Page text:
15 next © 2007 Herbert I. Gross For example, suppose we buy boxes of candy for $3 each and then pay a $2 handling charge. To find the total cost of the candy, we first multiply the number of boxes by 3 and then add 2 The Composition of Two Functions In “real-life”, almost every computation is an example of composition of functions. next

16 © 2007 Herbert I. Gross Notes gof is not the same thing as fog. That is, in general f(g(x)) ≠ g(f(x); [and f(g(x)) is not the same as f(x) g(x)]. For example, it makes a difference whether we say “Pick a number multiply it by 3 and then add 2” (that is, 3x + 2); or whether we say “Pick a number add 2 and then multiply it by 3” (that is, 3(x + 2)). next

17 © 2007 Herbert I. Gross As another example, let f and g be defined by f(x) = 2x and g(x) = x 2. Then… f(3) = 2(3) = 6 and g(f(3)) = g(6) = 6 2 = 36 f(3) g(3) = 6 × 9 = 54 next g(3) = 3 2 = 9 and f(g(3)) = f(9) = 2(9) = 18 next Hence… g(f(3)) ≠ f(g(3)) and f(g(3)) ≠ f(3) g(3) next

18 © 2007 Herbert I. Gross However, if f(x) and g(x) are both linear functions in x the rates of change (with respect to x) of f(g(x)) and of g(f(x)) are equal to the product of the rate of change of f(x) with respect to x and the rate of change of g(x) with respect to x. Notes

19 next © 2007 Herbert I. Gross In this case, the rate of change of f(x) with respect to x is 3, and the rate of change of g(x) with respect to x is 5. The product of the two rates of change is 15, and we will now show that the rate of change of f(g(x)) and g(f(x)) with respect to x is also 15. Let’s illustrate this with a specific example. Suppose once again that we deal with… f(x) = 3x + 4 and g(x) = 5x + 1. next Notes

20 next © 2007 Herbert I. Gross Recall that f(x) = 3x + 4 can be written as… f( ) = 3( ) + 4 next and g(x) = 5x + 1 can be written as… g( ) = 5( ) + 1

21 next © 2007 Herbert I. Gross Therefore… f( ) = f( ) = 3( ) + 4 More generally… we will show in the appendix that if f(x) = m 1 x + b 1 and g(x) = m 2 x + b 2, then the rate of change of f(g(x)) and g(f(x)) with respect to x is m 1 m 2. next g( ) = g( ) = 5( ) + 1 next = (15x + 20) + 1 = 15x + 21 = (15x + 3) + 4 = 15x + 7 g(x) 5x + 1 f(x) 3x + 4 next

22 © 2007 Herbert I. Gross If the previous models seem a bit abstract to you, perhaps viewing the functions as “programs” will help. Plain English Model To this end let’s rewrite f(x) = 3x + 4 as the program… f - program InputxMultiply by 33x3xAdd 43x + 4Outputf(x) = 3x + 4 next

23 © 2007 Herbert I. Gross In a similar way let’s rewrite g(x) = 5x + 1 as the program… Plain English Model f - program Inputx Multiply by 33x3x Add 43x + 4 Outputf(x) = 3x + 4 g - program InputxMultiply by 55x5xAdd 15x + 1Outputg(x) = 5x + 1

24 next © 2007 Herbert I. Gross In this way we see that… Plain English Model gof - program Input of f programxMultiply by 33xAdd 43x + 4Output of f programf(x) = 3x + 4Input of g programf(x) = 3x + 4Multiply by 55(3x + 4)Add 1(15x + 20) + 1Outputg(f(x)) = 15x + 21 = 15x + 20 = 15x + 21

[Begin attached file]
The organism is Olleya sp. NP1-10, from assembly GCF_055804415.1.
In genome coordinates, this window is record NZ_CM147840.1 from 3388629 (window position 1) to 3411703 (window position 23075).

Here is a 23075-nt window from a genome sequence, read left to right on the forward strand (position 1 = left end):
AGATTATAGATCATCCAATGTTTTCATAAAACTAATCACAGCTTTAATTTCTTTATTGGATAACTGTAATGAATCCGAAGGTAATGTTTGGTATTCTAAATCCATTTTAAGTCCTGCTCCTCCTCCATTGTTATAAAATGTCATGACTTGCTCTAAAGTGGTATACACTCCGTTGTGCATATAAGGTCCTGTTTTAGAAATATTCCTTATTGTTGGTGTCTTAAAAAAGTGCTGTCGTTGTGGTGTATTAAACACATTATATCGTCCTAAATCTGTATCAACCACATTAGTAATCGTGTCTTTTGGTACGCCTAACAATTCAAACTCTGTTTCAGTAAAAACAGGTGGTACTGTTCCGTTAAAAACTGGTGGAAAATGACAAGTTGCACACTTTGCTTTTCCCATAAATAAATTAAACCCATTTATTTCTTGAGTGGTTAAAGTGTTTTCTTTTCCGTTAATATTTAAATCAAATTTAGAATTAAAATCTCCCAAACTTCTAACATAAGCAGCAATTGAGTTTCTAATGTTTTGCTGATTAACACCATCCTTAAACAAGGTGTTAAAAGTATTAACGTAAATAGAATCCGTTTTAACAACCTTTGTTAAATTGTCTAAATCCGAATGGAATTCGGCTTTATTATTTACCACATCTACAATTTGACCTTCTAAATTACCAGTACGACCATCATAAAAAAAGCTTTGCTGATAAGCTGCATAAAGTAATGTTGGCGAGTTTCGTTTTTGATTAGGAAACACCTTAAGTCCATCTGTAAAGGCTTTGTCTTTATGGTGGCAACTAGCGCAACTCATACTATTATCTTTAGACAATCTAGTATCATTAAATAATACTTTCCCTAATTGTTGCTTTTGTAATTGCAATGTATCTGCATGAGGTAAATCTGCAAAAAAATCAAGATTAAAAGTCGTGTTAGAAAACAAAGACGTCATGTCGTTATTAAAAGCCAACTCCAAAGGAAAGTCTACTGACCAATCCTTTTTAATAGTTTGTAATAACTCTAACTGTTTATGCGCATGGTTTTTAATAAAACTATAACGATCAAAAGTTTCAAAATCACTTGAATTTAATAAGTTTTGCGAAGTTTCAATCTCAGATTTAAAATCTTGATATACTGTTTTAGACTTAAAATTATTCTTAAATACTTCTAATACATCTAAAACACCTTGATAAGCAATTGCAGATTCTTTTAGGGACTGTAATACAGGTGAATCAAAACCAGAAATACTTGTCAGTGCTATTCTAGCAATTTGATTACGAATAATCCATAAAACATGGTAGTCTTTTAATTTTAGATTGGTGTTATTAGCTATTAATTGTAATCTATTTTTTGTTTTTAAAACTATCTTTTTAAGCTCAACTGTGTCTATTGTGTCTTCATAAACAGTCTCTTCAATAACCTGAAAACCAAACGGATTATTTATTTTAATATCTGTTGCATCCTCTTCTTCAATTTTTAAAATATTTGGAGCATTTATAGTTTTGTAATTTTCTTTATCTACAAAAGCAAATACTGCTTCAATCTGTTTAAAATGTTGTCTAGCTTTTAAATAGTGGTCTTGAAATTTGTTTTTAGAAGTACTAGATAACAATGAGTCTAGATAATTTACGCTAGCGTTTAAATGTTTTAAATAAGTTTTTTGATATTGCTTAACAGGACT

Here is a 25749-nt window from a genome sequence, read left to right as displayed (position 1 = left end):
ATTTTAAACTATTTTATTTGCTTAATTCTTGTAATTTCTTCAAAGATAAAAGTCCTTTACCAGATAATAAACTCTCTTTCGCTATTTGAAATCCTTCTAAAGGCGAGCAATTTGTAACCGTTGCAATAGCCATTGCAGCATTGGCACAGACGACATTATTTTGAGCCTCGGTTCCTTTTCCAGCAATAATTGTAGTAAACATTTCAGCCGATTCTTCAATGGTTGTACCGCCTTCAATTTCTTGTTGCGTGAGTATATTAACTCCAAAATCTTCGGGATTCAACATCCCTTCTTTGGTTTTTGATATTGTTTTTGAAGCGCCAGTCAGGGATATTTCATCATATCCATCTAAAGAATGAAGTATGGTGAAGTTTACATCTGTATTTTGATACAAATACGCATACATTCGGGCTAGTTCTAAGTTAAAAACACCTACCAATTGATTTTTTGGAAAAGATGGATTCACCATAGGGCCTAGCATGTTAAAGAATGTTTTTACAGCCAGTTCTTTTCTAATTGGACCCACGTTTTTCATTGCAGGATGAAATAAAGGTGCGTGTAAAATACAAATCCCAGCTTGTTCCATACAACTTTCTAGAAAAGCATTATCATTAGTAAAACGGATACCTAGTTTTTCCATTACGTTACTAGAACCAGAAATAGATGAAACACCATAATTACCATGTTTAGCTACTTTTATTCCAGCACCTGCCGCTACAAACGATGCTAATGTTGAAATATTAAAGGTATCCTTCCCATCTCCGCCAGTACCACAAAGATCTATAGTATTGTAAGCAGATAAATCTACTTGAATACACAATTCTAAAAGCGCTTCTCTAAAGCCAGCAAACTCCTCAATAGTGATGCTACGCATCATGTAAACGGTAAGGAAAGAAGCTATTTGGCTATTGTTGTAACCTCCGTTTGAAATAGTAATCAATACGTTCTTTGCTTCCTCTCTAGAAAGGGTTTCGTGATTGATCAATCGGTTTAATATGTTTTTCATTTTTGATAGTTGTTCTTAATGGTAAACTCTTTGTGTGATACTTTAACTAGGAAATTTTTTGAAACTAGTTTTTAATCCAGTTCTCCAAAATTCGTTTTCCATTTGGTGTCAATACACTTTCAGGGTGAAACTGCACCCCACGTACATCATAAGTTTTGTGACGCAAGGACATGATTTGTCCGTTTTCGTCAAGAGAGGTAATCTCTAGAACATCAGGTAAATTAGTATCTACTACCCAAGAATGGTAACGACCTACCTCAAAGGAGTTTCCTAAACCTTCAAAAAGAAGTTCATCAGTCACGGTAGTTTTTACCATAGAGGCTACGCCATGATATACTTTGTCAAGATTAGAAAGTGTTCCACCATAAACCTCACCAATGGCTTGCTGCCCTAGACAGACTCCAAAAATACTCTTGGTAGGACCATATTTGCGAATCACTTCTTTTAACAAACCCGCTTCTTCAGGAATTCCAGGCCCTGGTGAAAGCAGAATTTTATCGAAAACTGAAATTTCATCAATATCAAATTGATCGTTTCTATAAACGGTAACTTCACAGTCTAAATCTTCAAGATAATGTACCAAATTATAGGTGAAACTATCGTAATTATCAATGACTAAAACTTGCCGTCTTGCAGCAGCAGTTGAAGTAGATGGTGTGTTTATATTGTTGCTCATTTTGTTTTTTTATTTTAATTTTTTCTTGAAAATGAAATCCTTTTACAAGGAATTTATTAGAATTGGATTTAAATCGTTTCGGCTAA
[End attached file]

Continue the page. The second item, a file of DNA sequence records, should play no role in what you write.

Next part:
25 next © 2007 Herbert I. Gross And we see that… Plain English Model fog - program Input of g programxMultiply by 55xAdd 15x + 1Output g programg(x) = 5x + 1Input of f programg(x) = 5x + 1Multiply by 33(5x + 1)Add 4(15x + 3) + 4Output of f programf(g(x)) = 15x + 7 = 15x + 3 = 15x + 7

26 next © 2007 Herbert I. Gross The fact that the composition of two linear functions is also a linear function validates our earlier conclusion that any sequence of steps in our “plain English” model that has the form “add (or subtract) a constant”; “subtract from a constant”; “multiply (or divide) by a constant”; and/or, “add (or subtract) the input” will always generate a linear function. Note

27 © 2007 Herbert I. Gross For example… Program Step 1Pick a number.x Step 2Add 3.x + 3 Step 3Multiply by 4.4(x + 3) Step 4Subtract 8.(4x + 12) – 8 Step 5Divide by 2.(4x + 4) ÷ 2 Step 6Add the input.(2x + 2) + x Step 7 Subtract the result in Step 6 from – (3x + 2) = (3x + 2) = x = x Step 8Multiply by ( - 3x + 9) Step 9Add 20.(3x + - 9) + 20 Step 10Write the answer. 4x x + 4 2x + 2 3x x + 9 3x x + 11 next

28 © 2007 Herbert I. Gross Since every linear function can (through paraphrasing) ultimately be written in the “mx + b” form, it is easy to “undo” it. Namely, to “undo” mx + b we first subtract b and then divide by m (this is possible except in the special case in which m = 0). So, for example, to undo the given program, we start with the result in Step 10 (3x + 11), subtract 11 to obtain 3x, and we then divide by 3 to obtain x. The Inverse (Undoing) of a Linear Function

29 next © 2007 Herbert I. Gross In the language of functions, Steps 1 through 10 can be summarized in the form… The Inverse of a Linear Function f(x) = 11 – ({[4(x + 3) – 8] ÷ 2} + x) + 20 f(x) can be “undone”’ by subtracting 11 and dividing by 3. In the language of functions, the undoing operation is represented by the function g where… g(x) = (x – 11) ÷ 3 = 1 / 3 (x – 11) next